Week of February 5
This week in history, at the end of January 1968, Việt Cộng and other Communist forces launched hundreds of simultaneous attacks on cities, towns, and military installations throughout South Vietnam. The attacks became known as the Tet Offensive, which lasted through all of February and into March. Tet ultimately proved to be a major turning point in the war and became one of the most significant events in American history.
On the night of January 30–31, 1968, during the Vietnamese New Year celebrations known as Tet (customarily a ceasefire period observed by both sides), Communist insurgents launched the offensive. North Vietnam and insurgent leaders had been planning the attacks since early 1967. Their objective was to defeat the South Vietnamese Army and spark a popular uprising across the country, potentially ending the war in one bold stroke. Roughly 84,000 enemy combatants participated in well coordinated and timed attacks on 36 provincial capitals and 64 district towns, as well as numerous American and South Vietnamese military facilities. American intelligence reports had long suspected that a major enemy operation was imminent. But many expected it to be an all-out invasion across the Demilitarized Zone and thus were largely unprepared for the sudden nation-wide attacks.
Heavy fighting occurred throughout the country, but the vast majority of Tet attacks were stopped by the swift counterattacks of American and allied troops. Only in the city of Huế were Communist forces successfully able to occupy a South Vietnamese city, and they held it for weeks. Though isolated, South Vietnamese and U.S. Marine and Army troops based in Huế resisted the Việt Cộng forces in bitter house-to-house fighting, which resulted in high numbers of military and civilian casualties. The battle for Huế lasted for nearly a month, during which time Việt Cộng leaders arrested and executed as many as 3,000 civilians they accused of cooperating with the Sài Gòn regime. Before U.S. Marine and Army forces retook the city, nearly 80 percent of Huế’s buildings were destroyed or damaged, and more than 100,000 of its residents were left homeless.
The Tet Offensive was the occasion for uncountable acts of bravery and sacrifice on the part of allied forces. Initially surprised U.S. troops succeeded in blunting and then defeating most of the Tet attacks, despite receiving almost no warning beforehand. Further, U.S. Air Force, Marine, Army, and Navy aviators provided crucial and timely air support, and they transported tens of thousands of wounded men and women to medical facilities during the month of February alone, saving many lives in the process.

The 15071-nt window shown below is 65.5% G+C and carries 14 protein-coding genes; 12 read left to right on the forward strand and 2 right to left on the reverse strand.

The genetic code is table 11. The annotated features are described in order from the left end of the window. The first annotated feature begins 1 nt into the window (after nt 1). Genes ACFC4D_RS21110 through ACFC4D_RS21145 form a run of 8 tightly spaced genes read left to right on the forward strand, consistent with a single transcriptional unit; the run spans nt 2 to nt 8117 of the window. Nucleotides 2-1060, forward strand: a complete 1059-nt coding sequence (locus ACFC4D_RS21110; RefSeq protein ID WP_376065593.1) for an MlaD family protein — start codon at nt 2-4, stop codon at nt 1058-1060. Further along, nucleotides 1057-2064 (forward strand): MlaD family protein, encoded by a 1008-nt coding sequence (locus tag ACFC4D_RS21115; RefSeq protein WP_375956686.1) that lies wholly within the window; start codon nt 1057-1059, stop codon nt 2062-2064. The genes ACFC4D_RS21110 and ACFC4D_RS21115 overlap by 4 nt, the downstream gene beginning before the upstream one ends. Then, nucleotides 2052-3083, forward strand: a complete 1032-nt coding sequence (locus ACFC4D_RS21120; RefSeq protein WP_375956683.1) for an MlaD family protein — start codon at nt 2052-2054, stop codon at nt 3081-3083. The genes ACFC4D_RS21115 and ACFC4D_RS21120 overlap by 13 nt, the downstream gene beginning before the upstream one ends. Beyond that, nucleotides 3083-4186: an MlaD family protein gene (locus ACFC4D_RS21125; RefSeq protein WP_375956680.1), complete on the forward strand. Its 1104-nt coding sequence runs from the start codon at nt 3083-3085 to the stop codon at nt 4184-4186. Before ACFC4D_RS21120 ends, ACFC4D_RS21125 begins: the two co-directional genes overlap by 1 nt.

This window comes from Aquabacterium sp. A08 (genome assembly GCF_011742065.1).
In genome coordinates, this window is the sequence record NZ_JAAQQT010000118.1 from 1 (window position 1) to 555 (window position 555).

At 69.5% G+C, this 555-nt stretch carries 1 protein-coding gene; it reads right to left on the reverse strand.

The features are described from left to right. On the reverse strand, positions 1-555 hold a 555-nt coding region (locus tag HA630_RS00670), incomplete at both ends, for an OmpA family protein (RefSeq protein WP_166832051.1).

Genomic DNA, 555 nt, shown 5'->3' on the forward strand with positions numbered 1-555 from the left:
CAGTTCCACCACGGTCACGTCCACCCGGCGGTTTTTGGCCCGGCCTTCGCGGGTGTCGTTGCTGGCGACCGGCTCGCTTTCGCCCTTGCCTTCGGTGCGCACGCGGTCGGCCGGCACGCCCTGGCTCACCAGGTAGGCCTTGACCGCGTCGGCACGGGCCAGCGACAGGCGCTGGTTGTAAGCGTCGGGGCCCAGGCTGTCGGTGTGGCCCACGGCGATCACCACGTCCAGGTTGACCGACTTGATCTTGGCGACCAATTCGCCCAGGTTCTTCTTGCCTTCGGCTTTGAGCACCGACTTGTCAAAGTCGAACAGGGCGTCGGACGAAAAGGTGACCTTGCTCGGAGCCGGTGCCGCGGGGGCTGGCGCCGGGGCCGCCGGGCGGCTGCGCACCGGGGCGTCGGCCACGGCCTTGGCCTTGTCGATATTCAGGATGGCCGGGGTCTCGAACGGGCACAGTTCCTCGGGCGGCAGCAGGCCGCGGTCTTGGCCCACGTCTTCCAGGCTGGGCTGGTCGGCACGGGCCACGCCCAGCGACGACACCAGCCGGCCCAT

The offensive ended nearly everywhere by the end of February, though the fighting in Huế lasted until March. In a narrow sense, the Tet Offensive was a disastrous tactical defeat for the Viet Cong and for Hà Nội. As many as 50,000 Việt Cộng and North Vietnamese combatants were killed, and the offensive achieved none of its major objectives. The Việt Cộng were severely crippled by their losses, and they were largely unable to mount new combat operations for the remainder of the war. The U.S. and South Vietnamese militaries lost more than 2,100 and 4,000 lives, respectively, and all other allied nations lost a total of 214 dead. Officials estimated that at least 12,500 civilians were killed, and urban warfare in Sài Gòn, Huế, and other towns and cities resulted in hundreds of thousands of homeless refugees.
While Tet was a tactical defeat for North Vietnam and the Communist armed forces, it was a strategic victory for them in the long run. The offensive shocked the American public, and sowed increasing doubts about the United States’ chances of preventing the fall of South Vietnam. In the vast majority of instances, U.S. troops were successful in defeating Tet’s attacks. But coupled with news of the widespread fighting and dying, vivid photographs and film clips of the violence and destruction in Sài Gòn raised questions in the United States about whether American forces had made significant progress since 1965.
General William C. Westmoreland, President Lyndon B. Johnson, and many of America’s political and military leaders had spent the closing months of 1967 assuring the public that the United States was nearing the “light at the end of the tunnel” in Vietnam. The Tet Offensive seemed to entirely contradict those assurances, and Hà Nội’s resolve appeared far from weakening. Historians later demonstrated that the Tet Offensive represented the tipping point for America’s support of Johnson’s Vietnam War policies, and public focus shifted away from winning the war, in favor of simply ending it.1
1Graham A. Cosmas, United States Army in Vietnam: MACV: The Joint Command in the Years of Withdrawal, 1968–1973 (Washington, D.C.: Center of Military History, 2006), 36–37, 58–60, 71, 84–85, 102–4, 124, 226; George C. Herring, America’s Longest War: The United States and Vietnam, 1950–1975 (4th edition; New York and other cities: McGraw Hill, 2002), 225–51; Spencer C. Tucker, ed., The Encyclopedia of the Vietnam War: A Political, Social, and Military History (2nd edition; Santa Barbara, CA: ABC-CLIO, 2011), 876–77, 1102–7; Jack Shulimson, et. al., U.S. Marines in Vietnam: The Defining Year, 1968 (Washington, D.C.: U.S. Marine Corps History and Museums Division, 1997), 164–223; William M. Hammond, United States Army in Vietnam: Public Affairs: The Military and the Media, 1968–1973 (Washington, D.C.: Center of Military History, 1996), 9–10, 155, 225; Spurgeon Neel, Vietnam Studies: Medical Support of the U.S. Army in Vietnam, 1965–1970 (Washington, D.C.: Center of Military History, 1991), 71–72.
This map shows most of the large-scale attacks of the Tet Offensive, January–February 1968. Many of the offensive’s less significant attacks are not represented here, however. (Map taken from Cosmas, MACV: The Joint Command in the Years of Withdrawal, 1968–1973, 60)